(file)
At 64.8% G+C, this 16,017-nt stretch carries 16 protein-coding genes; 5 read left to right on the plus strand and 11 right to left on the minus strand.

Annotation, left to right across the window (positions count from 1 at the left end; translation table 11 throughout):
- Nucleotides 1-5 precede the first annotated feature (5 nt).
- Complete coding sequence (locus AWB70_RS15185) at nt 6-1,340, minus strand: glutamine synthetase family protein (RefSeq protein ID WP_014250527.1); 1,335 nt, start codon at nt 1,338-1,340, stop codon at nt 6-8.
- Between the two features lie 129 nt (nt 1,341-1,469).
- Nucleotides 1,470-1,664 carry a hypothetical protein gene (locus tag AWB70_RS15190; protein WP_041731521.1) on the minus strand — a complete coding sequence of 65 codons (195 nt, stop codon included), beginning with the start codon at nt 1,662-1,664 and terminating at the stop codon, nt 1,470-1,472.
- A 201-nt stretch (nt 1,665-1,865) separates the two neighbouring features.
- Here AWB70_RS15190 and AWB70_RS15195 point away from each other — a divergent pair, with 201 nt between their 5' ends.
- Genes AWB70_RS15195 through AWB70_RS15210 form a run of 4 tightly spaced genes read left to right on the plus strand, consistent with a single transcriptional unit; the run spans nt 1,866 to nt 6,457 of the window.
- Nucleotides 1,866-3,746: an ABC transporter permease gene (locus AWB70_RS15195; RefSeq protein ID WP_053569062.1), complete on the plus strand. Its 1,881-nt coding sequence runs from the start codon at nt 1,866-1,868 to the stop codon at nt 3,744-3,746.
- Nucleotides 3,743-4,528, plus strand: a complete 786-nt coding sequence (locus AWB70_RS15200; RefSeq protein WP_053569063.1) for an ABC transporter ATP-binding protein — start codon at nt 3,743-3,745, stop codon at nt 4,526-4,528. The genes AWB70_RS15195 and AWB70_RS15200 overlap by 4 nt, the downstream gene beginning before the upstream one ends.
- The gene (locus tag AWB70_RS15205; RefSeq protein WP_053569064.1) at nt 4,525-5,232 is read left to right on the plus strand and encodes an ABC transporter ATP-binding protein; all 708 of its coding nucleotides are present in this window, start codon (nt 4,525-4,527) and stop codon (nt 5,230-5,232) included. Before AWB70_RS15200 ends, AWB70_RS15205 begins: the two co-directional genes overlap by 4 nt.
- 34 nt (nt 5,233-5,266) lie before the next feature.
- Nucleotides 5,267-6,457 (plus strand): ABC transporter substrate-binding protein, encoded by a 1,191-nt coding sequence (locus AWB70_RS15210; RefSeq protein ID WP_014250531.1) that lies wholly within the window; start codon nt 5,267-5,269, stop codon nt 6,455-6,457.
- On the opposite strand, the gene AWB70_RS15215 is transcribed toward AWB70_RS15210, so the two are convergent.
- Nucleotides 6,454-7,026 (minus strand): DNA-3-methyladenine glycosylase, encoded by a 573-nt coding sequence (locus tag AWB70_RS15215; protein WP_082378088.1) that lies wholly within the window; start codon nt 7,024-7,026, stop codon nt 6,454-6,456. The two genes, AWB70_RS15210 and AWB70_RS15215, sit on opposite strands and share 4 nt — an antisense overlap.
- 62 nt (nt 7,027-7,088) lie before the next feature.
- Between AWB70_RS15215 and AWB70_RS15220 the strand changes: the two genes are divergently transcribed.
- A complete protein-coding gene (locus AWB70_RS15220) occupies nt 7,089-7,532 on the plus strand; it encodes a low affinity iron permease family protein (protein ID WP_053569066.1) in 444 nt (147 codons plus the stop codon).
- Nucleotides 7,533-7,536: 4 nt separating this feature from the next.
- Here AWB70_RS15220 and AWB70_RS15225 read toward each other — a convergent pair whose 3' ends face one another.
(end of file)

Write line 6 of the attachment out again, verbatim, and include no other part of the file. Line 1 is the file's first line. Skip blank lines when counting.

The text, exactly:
- Nucleotides 1,470-1,664 carry a hypothetical protein gene (locus tag AWB70_RS15190; protein WP_041731521.1) on the minus strand — a complete coding sequence of 65 codons (195 nt, stop codon included), beginning with the start codon at nt 1,662-1,664 and terminating at the stop codon, nt 1,470-1,472.